You are here:Home/Research/ Garden and Landscape Studies/ Scholarly Activities/ Public Landscapes and Public Health: An Inquiry into the Histories of Landscape Design

Public Landscapes and Public Health: An Inquiry into the Histories of Landscape Design

May 10–28, 2021, hosted virtually | Intensive three-week workshop, focusing on issues of public health and democracy, for PhD and MLA candidates.

Syllabus Participants

To develop the field of garden and landscape studies across distinct and related disciplines and to promote the depth and breadth of future landscape scholarship, Dumbarton Oaks, with the support of the Mellon Initiative in Urban Landscape Studies, offers an intensive three-week virtual Garden and Landscape Studies Graduate Workshop, this year focused on issues of public health and democracy.

Workshop Offerings

Bringing together early-career scholars and practitioners, the workshop addresses key issues in garden and landscape history and theory through the lenses of public health and democracy. We will discuss seminal works in landscape and environment as they pertain to questions of public health, while exploring emerging practices and modes of inquiry related to theories of the public realm, race and identity, and environmental and urban history. As we trace the trajectories of landscape design, we might begin to reimagine futures that position the public realm as a site of collective health and wellbeing. Furthermore, a focus on the history of the public realm as a foundation for democracy challenges us to address calls for increased equity, inclusion, and environmental justice. These questions suggest an alternative foundation for teaching landscape history, one that interrogates the role of design in creating landscapes that are beautiful, productive, healthy, and just.

Participants typically include doctoral candidates writing dissertations and current MLA candidates or recent MLA recipients, who have received their degree within the last three years. Participants will be asked to share their own scholarship as well as fully engage in all the planned activities, including seminars and lectures.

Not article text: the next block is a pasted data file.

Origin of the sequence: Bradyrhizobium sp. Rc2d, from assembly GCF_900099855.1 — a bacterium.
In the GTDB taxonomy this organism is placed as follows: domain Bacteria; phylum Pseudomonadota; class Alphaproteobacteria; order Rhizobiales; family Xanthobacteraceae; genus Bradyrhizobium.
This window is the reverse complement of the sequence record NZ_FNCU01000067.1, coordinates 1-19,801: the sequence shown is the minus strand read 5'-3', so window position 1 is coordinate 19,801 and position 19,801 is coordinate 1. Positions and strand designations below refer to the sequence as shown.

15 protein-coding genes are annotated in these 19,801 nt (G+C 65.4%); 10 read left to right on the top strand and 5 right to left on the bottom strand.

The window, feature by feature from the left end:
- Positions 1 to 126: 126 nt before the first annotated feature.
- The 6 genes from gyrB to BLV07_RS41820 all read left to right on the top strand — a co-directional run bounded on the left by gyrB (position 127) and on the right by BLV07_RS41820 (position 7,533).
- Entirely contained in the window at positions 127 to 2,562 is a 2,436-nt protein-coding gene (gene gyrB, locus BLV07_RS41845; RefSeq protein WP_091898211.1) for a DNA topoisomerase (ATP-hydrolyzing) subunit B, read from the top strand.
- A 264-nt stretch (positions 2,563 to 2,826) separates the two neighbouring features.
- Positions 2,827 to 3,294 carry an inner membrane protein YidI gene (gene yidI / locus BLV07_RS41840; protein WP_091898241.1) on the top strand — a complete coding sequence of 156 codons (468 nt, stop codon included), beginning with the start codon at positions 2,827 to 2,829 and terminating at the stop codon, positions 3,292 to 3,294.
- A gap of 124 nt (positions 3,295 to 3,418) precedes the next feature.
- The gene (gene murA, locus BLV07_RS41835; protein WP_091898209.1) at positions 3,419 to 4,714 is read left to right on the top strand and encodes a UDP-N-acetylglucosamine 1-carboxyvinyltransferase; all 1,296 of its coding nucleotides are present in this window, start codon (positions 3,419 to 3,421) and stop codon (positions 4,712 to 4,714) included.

Student Participation

Students are expected to engage fully with the substantial readings assigned for each seminar session, give presentations on their research, and participate in class discussion. Additionally, students are grouped into teams of three to pursue an assigned group project. Participants will meet Mondays through Fridays, 11:30 am to 3:30 pm EST, via zoom, with a 45-minute lunch break. Upon successful completion of the workshop and submission of the final project, participants receive an honorarium of $1,500, minus any relevant taxes and contingent upon the receipt of required payment documentation. 


Prospective candidates are required to submit a letter of interest, a five-hundred-word abstract of their dissertation (MLA holders and recent MLA recipients may submit a statement of relevant research interests), and a current CV. All materials and two letters of recommendation must be submitted to the Embark application portal by March 15, 2021. International candidates are eligible to apply. For further information, please contact

Image: General view from west, Quarantine Station, Officers’ Quarters, Angel Island State Park, Angel Island, Marin County, CA


  • Ebenezer Olamiposi Adeyemi, University of Iowa
  • Diana Boric, Rutgers University
  • Elza D’Cruz, Srishti Manipal Institute of Art, Design and Technology
  • Evan Elderbrock, University of Oregon
  • Negar Imani, Shiraz University
  • Dirco Kok, Wageningen University
  • Gwendolyn Lockman, University of Texas at Austin
  • Gabriela Tie Nagoya Tamari, University of São Paulo
  • Y. L. Lucy Wang, Columbia University
  • Jon Winder, University of Kent